When it comes to nootropics, more isn't always better

Use of the Brain Gauge with the knowledge of a tuning curve will help you optimize brain performance.
Whether it's at work or on the field, humans are constantly looking for ways to get better. But our bodies, just like any machine, needed to be tuned in very specific ways in order to for us to achieve optimal performance. For example, if you want to run a fast marathon, you'll need to put in a lot of long runs and a lot of calories in the months leading up to the event. As you approach race day, you'll want to be well rested, fed, and hydrated. Runners even call their last runs before a big race "tune-up" workouts. Without adequate preparation, you'll never be able to achieve your true athletic potential.

However, training for a marathon is nothing like training for a shorter race - such as, say, the 100 meter dash. Though both events involve running, they tax the body in very different ways. Usain Bolt once claimed he had never run more than a mile, but clearly his lack of aerobic fitness hasn't held him back in shorter races.

These lessons from athletic training can also be applied to mental performance. In order to optimize your brain function for a specific task, you need to train it and tune it in a specific way.

But with so many biohacks and nootropics out there, each causing subtle and often imperceptible changes, how do you know when your brain is optimally tuned?

As it turns out, scientists have discovered that the brain can be tuned for performance by subjecting it to a few very specific conditions. We can identify when your brain is performing at its best under each condition by using a tuning curve. The figure below is a good example of a tuning curve which plots reaction time versus arousal (figure modified from Kosinski, 2018). The plot shows that reaction time tends to be very poor (remember high/slow reaction times are worse than low/fast reaction times) when you are in a low state of arousal. For example, your reaction time first thing in the morning (low arousal) will be much slower than later on in the day, or after a few cups of coffee (high arousal). However, high doses of caffeine, which can induce hyperarousal, may cause your reaction time to get worse.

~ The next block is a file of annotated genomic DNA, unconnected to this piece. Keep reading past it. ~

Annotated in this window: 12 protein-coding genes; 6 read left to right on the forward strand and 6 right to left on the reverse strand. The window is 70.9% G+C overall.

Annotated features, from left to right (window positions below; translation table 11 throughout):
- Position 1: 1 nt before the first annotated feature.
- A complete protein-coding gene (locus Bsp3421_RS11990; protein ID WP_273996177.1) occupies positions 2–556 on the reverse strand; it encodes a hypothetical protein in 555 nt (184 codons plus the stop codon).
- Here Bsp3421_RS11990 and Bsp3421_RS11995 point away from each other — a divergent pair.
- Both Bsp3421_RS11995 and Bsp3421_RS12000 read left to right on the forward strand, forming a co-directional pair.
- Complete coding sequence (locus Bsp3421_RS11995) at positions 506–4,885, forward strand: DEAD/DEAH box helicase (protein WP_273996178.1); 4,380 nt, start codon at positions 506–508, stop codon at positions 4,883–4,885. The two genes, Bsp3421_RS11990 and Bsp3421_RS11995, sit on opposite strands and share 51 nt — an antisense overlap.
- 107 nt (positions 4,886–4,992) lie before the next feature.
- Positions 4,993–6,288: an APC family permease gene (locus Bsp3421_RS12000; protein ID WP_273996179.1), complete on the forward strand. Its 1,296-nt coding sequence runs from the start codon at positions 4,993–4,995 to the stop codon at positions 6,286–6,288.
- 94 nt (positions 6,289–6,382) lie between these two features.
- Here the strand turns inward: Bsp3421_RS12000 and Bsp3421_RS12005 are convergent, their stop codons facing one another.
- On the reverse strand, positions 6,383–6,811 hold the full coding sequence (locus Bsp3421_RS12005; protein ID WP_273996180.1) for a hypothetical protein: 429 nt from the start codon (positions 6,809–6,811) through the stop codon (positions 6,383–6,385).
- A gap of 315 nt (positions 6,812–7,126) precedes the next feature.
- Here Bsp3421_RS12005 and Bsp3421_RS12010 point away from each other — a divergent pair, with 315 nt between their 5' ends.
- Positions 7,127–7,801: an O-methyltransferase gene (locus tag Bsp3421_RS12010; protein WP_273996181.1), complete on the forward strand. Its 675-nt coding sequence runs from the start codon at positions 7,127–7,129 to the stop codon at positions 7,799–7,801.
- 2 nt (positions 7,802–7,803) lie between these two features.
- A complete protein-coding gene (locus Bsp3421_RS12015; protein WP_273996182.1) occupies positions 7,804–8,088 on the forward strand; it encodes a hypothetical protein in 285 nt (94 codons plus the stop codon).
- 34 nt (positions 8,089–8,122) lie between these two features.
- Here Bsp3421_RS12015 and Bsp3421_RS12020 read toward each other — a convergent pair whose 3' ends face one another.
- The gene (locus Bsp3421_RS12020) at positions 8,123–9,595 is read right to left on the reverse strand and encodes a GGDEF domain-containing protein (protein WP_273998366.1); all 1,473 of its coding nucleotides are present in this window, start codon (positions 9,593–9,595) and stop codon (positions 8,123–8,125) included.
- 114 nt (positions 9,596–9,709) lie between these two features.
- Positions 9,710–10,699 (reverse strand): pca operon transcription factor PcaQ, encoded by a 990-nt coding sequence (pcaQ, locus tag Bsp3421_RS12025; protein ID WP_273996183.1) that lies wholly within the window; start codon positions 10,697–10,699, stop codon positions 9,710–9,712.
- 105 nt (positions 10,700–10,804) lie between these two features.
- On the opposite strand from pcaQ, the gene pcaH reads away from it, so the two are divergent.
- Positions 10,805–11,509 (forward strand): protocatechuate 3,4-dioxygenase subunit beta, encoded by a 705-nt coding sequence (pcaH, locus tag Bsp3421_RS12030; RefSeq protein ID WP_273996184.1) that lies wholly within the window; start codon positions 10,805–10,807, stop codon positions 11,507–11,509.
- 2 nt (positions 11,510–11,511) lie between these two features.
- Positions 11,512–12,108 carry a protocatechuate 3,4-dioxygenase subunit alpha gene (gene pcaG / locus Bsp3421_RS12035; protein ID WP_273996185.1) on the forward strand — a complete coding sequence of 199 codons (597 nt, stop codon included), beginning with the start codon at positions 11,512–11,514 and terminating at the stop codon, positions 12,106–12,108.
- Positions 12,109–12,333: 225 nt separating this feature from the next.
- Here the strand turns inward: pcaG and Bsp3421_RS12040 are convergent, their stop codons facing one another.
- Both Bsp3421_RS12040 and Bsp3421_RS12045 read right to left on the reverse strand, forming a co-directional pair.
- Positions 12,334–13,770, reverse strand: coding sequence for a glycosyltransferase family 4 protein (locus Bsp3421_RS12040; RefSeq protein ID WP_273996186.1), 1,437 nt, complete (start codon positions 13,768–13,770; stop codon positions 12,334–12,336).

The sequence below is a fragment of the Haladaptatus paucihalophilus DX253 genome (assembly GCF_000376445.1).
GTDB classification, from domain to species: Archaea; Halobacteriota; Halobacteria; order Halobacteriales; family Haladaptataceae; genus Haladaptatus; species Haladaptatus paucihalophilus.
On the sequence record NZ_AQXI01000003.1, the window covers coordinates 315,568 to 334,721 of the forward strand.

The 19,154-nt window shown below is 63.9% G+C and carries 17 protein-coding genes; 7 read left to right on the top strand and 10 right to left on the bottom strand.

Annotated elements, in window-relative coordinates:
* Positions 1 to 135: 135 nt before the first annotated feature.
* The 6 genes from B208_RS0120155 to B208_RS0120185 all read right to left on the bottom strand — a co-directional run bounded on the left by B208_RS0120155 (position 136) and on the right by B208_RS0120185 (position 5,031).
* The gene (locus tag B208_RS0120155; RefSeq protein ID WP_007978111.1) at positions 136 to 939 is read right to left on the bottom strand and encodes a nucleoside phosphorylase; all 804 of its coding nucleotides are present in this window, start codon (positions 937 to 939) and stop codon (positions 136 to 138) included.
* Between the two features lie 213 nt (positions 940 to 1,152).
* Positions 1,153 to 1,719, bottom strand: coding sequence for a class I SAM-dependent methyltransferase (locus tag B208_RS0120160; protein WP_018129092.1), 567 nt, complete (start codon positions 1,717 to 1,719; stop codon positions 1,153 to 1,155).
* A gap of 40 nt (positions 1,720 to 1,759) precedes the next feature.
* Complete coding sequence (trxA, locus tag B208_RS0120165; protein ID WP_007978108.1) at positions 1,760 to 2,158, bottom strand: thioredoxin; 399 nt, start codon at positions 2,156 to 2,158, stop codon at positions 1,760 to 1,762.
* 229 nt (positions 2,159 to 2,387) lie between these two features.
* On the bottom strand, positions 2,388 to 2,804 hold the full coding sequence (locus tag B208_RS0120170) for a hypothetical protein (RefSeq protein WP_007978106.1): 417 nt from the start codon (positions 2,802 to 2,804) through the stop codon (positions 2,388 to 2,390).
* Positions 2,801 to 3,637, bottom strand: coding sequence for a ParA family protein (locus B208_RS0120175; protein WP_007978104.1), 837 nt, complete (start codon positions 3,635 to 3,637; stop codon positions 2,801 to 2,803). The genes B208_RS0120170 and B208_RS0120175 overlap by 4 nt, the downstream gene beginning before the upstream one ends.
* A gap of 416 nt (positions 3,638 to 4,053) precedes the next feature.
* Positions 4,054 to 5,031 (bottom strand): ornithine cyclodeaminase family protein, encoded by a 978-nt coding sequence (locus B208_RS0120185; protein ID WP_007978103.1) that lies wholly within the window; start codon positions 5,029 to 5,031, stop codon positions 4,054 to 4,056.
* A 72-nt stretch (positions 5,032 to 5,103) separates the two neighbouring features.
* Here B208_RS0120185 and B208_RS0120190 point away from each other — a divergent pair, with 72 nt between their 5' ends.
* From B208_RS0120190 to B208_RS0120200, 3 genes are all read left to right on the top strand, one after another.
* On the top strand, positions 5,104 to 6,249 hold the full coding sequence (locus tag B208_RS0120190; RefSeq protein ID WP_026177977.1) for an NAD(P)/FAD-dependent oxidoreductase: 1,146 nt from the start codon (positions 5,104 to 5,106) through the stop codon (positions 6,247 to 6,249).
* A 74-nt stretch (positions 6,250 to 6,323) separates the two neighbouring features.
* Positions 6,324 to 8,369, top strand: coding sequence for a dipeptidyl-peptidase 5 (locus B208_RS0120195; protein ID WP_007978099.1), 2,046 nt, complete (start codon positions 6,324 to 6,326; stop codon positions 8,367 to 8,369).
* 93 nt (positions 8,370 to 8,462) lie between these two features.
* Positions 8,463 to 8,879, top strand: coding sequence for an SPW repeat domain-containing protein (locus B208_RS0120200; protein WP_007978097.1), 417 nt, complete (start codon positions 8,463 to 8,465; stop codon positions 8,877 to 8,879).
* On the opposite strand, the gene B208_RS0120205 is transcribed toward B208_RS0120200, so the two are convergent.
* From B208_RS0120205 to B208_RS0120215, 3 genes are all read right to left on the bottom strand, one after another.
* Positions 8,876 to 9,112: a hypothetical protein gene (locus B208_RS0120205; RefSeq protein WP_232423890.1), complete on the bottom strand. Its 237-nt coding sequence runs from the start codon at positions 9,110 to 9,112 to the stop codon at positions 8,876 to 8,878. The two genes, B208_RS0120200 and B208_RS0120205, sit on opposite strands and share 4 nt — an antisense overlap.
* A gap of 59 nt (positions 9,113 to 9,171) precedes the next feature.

Reproduced from Kosinski. Arrow indicates optimal performance.

In order to tune your brain for optimal performance with caffeine or other nootropics, it's important to find the right balance between too much and too little. One of the most commonly used nootropics that is Ritalin, a drug used to treat ADHD (attention deficit hyper-activity disorder). While it has been demonstrated that low doses of Ritalin can be beneficial, high doses (and sometimes chronic use) can be detrimental to cognitive function. As with caffeine, there appears to be a tuning curve associated with the amount and duration of taking this drug.

The best way to monitor the efficacy of caffeine, Ritalin, and other nootropics is through quantitative cognitive assessment tool, such as our very own Brain Gauge. Sometimes too much of a good thing can lead to negative consequences, and in order to optimize your brain performance you need to identify and track your personal tuning curves. You can use a Brain Gauge to find out what keeps your brain properly tuned, and to figure out the best ways to optimize your life.

comments powered by Disqus